All Star Children's Foundation aims to revolutionize child mental healthcare
Kiwanis Lawn Party benefits local foundation behind a state-of-the-art campus for foster children.
| 12:37 p.m. November 19, 2019
On 17th Street in Sarasota, there will soon be a place where nothing happens unless it improves the life of an abused child.
All Star Children’s Foundation, led by Graci and Dennis McGillicuddy, is a local foundation focused on abused and foster children. The foundation has been in existence since the mid-2000s, but the McGillicuddys began work on their overall goal about two years ago. The Campus of Hope and Healing will feature five homes for foster children, a clinical partnership with Johns Hopkins and various therapeutic outlets.
“Everything here is 100% related to healing the lives of children,” McGillicuddy said. “Children don’t come with instructions, so we’re going to give them instructions.”
The foundation operates on the principle of “trauma-informed care,” which means addressing adverse childhood experiences and responding to them in a healthy way. A big component of TIC is creating a healing environment, and the campus aims to create such a place.
“You can’t believe how bright and beautiful it is in here,” McGillicuddy said when walking into one of the homes under construction on the Campus of Hope and Healing. “Children who have experienced trauma need light to heal. We want to put light in that life of darkness.”
All Star is embarking on a journey to create a facility to help children process their trauma while they’re young, so they can move past it later in life. They have partnered with Johns Hopkins All Children’s Hospital to develop a clinic to treat abused children and work to reunite families when possible.
“We're going to be working with the families and their school teachers, everybody that touches this child, we will work with so that once he leaves here, this passage will be seamless,” McGillicuddy said.
Music and art therapy are two components on the second floor of the campus' main building. In the Johns Hopkins wing, there will also be child-parent intervention therapy, where therapists will be able to watch an interaction between a parent and child through a one-way mirror and coach them through it via an earpiece.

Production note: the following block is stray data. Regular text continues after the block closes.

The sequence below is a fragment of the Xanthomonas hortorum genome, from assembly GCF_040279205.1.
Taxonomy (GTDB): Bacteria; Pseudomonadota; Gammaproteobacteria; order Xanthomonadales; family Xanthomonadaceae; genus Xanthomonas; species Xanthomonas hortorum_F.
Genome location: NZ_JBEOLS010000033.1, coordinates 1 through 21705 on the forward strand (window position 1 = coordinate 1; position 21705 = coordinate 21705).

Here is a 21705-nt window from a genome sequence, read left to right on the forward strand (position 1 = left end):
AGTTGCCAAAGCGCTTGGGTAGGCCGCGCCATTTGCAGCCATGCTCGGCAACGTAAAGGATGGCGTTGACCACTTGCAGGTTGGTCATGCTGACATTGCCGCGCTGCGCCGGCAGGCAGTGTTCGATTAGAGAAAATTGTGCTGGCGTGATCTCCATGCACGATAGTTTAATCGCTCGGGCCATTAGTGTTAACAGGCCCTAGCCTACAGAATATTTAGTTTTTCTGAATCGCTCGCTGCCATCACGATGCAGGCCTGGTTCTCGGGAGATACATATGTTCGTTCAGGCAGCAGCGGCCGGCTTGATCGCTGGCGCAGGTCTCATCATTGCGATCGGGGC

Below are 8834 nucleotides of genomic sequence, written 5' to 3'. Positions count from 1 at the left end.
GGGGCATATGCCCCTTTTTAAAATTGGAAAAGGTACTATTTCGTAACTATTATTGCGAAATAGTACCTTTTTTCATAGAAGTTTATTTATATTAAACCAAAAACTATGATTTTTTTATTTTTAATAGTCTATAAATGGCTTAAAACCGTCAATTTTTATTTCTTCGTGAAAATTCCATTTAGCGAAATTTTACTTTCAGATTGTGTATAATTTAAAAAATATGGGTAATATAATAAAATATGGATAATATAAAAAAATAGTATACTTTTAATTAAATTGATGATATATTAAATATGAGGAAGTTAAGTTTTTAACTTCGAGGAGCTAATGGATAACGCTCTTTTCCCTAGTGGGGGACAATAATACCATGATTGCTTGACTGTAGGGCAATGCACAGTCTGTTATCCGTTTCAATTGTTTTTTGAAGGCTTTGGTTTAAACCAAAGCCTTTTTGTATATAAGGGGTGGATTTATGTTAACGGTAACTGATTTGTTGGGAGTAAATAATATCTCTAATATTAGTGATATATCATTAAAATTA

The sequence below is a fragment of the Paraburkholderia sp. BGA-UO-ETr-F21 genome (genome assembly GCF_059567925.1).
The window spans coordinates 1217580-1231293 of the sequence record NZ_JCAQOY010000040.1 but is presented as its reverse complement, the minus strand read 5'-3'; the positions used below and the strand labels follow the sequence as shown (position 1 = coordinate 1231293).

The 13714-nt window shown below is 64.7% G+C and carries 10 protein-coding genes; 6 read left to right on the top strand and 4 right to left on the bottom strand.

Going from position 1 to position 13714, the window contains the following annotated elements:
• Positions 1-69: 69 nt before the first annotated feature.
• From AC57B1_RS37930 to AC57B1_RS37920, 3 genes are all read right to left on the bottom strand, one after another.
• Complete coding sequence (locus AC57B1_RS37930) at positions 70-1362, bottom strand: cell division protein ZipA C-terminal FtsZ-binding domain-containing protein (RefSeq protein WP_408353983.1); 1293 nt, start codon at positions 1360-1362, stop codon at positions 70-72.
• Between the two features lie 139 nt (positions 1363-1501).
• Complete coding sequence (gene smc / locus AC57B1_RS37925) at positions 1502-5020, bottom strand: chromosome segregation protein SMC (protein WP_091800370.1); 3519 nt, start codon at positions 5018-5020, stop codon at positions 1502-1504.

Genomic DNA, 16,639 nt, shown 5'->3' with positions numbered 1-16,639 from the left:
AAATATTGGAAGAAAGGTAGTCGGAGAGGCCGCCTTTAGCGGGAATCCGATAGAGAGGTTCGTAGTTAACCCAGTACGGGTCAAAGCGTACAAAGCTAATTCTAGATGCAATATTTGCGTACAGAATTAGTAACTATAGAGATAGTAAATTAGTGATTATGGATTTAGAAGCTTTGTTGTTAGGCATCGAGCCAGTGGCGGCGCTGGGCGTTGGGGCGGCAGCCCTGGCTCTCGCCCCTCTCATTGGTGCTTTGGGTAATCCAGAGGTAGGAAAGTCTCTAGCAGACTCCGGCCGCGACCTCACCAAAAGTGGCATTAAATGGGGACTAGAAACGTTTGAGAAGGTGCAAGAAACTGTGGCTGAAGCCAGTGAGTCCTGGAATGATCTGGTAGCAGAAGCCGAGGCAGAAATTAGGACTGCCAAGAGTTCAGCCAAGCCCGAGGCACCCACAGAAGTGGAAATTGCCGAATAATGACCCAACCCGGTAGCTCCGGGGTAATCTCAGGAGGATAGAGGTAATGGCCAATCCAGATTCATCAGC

“We all raise our kids the way we were raised, and that’s why there’s that cycle of child abuse,” McGillicuddy said. “The parents don’t realize what they’re doing is not right.”
The foundation has been working with and training about 74 local foster parents in helping kids through trauma-informed care before the campus is operational. They hired a clinical director and three clinicians and are looking for a fourth. All Star is already seeing 45 kids and families to begin therapy.
“We've been really, really busy doing stuff because when we move into the building, we didn't want to start from scratch,” McGillicuddy said. “We wanted to come in here and be operational and just take off.”
Behind the main building where the clinic, therapy rooms, children’s boutique and offices are is a path that links the houses that will become homes to foster children parented by people trained by All Star, along with a clubhouse, playground, schoolroom and outdoor movie space. All Star Children’s Foundation is licensed to house five children in each home, McGillicuddy said, but they can get waivers for more to keep siblings together.
“What we're doing here can absolutely have the ripple effect because of the research that we're doing and the evidence-based model,” McGillicuddy said. “What we're doing here can be done anywhere. Really, the heart and soul of what we're doing is in our foster home.”
McGillicuddy’s goal is not just to help the approximately 1,500 foster children in the Sarasota area. She wants to begin the transformation of the foster care system in America by helping bring trauma-informed care to the forefront of child healthcare.
“You have these really good-intentioned people that want to be foster parents, but then they get these kids that are reactive, and they don't know how to deal with them, so they just yank them out and then the children get moved two or three, four times … and then they develop all kinds of psychological problems as a result of that,” McGillicuddy said.
Like a broken bone, the mental effects of trauma can be seen on the brain, according to Johns Hopkins’ research. Children who have been abused are constantly in fight, flight or freeze mode and their bodies produce a lot of the stress hormone cortisol, which can lead to a weakened immune system. Therapy and trauma-informed care can help rework the brain to lead to healthier responses to trauma.
“With our foster parents, instead of saying, ‘What's wrong with you?’, they say, ‘What happened to you?’” McGillicuddy said. “They (the kids) come to them with an invisible suitcase, and so it's up to that foster parent to find out what's in the invisible suitcase.”
Everyone at All Star has become trained in trauma-informed care to create a holistic environment across the campus. The partnership with Johns Hopkins facilitates cutting-edge therapy and scientific methods into children’s care. Dr. Kristin Hoffman, a psychologist from Johns Hopkins All Children’s Hospital, is aiding the foundation in protocols of care.
“Between what we're doing in foster care and the research that we're doing, we will absolutely transform the foster care system and make this a safer and better world for our children,” said chief development officer Stephen Fancher. “The goal is to create the gold standard in foster care. We know it starts with trauma informed care.”